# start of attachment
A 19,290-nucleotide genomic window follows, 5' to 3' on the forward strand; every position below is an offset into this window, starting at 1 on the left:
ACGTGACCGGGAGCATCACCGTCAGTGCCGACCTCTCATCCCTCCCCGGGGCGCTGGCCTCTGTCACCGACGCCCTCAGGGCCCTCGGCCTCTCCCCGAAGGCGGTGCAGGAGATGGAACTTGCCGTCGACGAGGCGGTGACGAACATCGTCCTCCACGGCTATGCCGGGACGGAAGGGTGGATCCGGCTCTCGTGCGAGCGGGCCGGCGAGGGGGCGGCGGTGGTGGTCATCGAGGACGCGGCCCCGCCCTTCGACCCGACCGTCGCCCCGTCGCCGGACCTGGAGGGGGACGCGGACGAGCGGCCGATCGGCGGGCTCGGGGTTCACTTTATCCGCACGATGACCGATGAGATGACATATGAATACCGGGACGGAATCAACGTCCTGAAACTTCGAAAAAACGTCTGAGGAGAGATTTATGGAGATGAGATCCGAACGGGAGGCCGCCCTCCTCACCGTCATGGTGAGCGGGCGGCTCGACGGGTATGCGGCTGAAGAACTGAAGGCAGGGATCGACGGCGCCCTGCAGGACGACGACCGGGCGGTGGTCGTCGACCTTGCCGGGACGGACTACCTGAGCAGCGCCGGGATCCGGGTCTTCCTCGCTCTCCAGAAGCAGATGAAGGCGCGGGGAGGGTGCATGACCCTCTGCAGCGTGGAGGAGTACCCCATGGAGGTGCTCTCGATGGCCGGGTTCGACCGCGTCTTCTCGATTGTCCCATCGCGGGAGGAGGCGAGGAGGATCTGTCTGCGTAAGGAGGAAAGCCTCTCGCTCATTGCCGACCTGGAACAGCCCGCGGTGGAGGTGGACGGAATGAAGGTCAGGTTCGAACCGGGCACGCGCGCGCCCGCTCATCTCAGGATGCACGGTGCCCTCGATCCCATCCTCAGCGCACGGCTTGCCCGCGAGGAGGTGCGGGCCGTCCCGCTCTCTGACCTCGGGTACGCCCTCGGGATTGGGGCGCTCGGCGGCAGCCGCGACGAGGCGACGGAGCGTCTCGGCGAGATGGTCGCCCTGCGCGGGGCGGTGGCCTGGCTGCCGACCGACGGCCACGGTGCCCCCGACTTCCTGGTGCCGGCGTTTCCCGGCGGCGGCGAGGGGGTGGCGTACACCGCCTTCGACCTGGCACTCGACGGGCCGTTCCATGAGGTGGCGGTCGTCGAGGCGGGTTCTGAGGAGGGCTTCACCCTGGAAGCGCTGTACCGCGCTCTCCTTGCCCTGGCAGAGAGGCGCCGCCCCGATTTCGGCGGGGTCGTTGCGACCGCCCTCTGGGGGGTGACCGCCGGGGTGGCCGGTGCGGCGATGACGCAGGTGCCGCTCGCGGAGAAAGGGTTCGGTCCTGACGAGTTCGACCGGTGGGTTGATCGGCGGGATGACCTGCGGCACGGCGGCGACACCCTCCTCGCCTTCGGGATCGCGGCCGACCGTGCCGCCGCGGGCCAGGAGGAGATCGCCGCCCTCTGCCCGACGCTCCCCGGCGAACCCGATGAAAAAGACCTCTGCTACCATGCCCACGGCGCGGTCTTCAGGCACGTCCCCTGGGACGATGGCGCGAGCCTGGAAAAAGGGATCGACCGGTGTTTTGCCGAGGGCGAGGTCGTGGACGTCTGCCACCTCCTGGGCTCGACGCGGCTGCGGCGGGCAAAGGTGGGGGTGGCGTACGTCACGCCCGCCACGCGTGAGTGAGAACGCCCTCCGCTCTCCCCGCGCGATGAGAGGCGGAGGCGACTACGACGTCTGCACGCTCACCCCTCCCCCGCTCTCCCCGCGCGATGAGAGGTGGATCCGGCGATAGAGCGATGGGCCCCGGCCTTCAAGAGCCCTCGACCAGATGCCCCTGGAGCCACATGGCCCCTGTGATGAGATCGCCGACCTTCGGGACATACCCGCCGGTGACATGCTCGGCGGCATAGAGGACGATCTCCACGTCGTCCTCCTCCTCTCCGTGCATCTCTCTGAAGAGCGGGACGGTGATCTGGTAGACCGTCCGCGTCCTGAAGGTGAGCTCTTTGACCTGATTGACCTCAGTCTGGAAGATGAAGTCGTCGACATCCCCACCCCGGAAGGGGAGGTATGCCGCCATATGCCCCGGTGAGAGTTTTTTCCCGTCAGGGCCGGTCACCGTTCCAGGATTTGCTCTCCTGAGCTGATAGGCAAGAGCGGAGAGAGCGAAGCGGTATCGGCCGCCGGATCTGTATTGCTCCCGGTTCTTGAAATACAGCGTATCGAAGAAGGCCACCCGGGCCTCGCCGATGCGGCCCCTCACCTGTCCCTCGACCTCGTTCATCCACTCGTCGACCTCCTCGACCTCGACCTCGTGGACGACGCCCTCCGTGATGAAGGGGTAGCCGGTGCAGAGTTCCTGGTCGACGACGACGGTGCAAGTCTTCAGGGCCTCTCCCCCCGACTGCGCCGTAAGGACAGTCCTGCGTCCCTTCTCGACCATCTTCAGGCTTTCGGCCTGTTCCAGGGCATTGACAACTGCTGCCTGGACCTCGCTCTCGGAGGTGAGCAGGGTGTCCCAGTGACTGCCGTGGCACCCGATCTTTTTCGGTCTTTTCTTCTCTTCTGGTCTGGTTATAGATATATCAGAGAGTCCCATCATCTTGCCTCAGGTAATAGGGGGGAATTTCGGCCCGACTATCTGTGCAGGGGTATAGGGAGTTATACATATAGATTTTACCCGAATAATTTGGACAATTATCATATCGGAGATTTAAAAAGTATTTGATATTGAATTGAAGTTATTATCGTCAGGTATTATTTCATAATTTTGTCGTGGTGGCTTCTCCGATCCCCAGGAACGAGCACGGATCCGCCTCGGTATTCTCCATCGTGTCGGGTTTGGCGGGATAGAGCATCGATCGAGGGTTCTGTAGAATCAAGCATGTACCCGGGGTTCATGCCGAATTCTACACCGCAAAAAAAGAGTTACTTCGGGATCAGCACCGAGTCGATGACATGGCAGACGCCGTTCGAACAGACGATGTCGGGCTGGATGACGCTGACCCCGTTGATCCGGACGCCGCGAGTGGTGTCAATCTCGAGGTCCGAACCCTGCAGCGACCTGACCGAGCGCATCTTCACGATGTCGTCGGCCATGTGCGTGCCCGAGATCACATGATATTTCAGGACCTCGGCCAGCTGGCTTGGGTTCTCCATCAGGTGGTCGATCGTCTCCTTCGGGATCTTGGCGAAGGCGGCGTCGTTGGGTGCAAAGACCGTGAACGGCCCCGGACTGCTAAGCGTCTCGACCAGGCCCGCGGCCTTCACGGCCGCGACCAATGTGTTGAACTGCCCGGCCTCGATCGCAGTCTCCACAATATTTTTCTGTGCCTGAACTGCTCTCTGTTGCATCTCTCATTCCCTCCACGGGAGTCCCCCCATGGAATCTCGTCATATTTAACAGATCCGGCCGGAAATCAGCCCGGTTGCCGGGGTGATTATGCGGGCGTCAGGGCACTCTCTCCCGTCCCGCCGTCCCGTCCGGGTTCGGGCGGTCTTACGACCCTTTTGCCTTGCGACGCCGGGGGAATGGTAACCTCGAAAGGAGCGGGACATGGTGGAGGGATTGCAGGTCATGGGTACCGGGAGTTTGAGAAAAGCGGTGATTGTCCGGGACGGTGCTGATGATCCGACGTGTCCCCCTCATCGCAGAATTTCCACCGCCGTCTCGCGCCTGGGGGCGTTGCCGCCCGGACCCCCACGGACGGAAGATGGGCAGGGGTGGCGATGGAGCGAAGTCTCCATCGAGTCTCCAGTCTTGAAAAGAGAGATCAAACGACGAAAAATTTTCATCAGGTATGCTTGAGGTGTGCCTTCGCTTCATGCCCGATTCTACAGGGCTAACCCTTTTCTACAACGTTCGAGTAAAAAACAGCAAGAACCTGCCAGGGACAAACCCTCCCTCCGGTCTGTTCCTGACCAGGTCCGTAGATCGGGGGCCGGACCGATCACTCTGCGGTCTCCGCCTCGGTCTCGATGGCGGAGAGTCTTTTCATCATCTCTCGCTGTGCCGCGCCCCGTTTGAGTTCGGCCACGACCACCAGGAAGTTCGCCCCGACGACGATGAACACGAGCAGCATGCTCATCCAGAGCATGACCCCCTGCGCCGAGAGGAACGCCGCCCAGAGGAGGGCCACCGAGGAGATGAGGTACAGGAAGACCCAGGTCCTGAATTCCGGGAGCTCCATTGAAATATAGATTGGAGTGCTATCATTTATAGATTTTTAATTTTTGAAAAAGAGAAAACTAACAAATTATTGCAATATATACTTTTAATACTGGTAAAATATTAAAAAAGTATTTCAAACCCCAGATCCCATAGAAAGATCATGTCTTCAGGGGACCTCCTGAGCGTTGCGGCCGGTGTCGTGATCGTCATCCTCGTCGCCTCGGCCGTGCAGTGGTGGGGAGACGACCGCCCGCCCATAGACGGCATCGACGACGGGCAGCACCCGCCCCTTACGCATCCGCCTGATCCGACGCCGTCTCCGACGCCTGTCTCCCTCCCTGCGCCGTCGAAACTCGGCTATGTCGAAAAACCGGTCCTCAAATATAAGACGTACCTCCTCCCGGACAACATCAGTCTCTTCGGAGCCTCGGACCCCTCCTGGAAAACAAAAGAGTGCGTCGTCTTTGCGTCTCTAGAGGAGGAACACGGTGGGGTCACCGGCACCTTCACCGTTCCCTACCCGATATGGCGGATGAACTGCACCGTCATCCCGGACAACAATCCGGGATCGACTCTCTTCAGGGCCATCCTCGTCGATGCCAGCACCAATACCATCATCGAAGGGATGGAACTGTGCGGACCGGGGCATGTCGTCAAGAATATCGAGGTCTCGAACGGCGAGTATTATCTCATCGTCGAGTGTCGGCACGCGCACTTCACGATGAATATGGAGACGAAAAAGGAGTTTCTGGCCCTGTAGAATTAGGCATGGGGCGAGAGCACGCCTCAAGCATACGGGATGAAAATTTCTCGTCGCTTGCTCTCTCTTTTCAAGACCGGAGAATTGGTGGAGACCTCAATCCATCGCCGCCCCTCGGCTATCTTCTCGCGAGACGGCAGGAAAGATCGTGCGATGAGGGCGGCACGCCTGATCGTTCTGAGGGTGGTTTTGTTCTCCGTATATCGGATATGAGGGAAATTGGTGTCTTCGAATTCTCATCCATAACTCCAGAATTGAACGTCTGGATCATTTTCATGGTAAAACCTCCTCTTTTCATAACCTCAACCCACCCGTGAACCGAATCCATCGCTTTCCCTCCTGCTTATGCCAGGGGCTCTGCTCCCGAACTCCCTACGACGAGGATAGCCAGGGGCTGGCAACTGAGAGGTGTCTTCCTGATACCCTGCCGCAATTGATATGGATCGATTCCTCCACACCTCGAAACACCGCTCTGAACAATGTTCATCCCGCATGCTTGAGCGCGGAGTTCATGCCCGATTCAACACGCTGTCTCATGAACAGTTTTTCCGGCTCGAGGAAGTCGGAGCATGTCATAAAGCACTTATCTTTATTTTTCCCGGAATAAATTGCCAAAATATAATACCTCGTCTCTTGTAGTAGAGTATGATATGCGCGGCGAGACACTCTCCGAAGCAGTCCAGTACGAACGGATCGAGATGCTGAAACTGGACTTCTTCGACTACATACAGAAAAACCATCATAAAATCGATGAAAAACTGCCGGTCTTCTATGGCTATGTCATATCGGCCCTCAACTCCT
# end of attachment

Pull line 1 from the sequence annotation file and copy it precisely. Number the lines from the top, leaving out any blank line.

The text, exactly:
A 19,290-nucleotide genomic window follows, 5' to 3' on the forward strand; every position below is an offset into this window, starting at 1 on the left: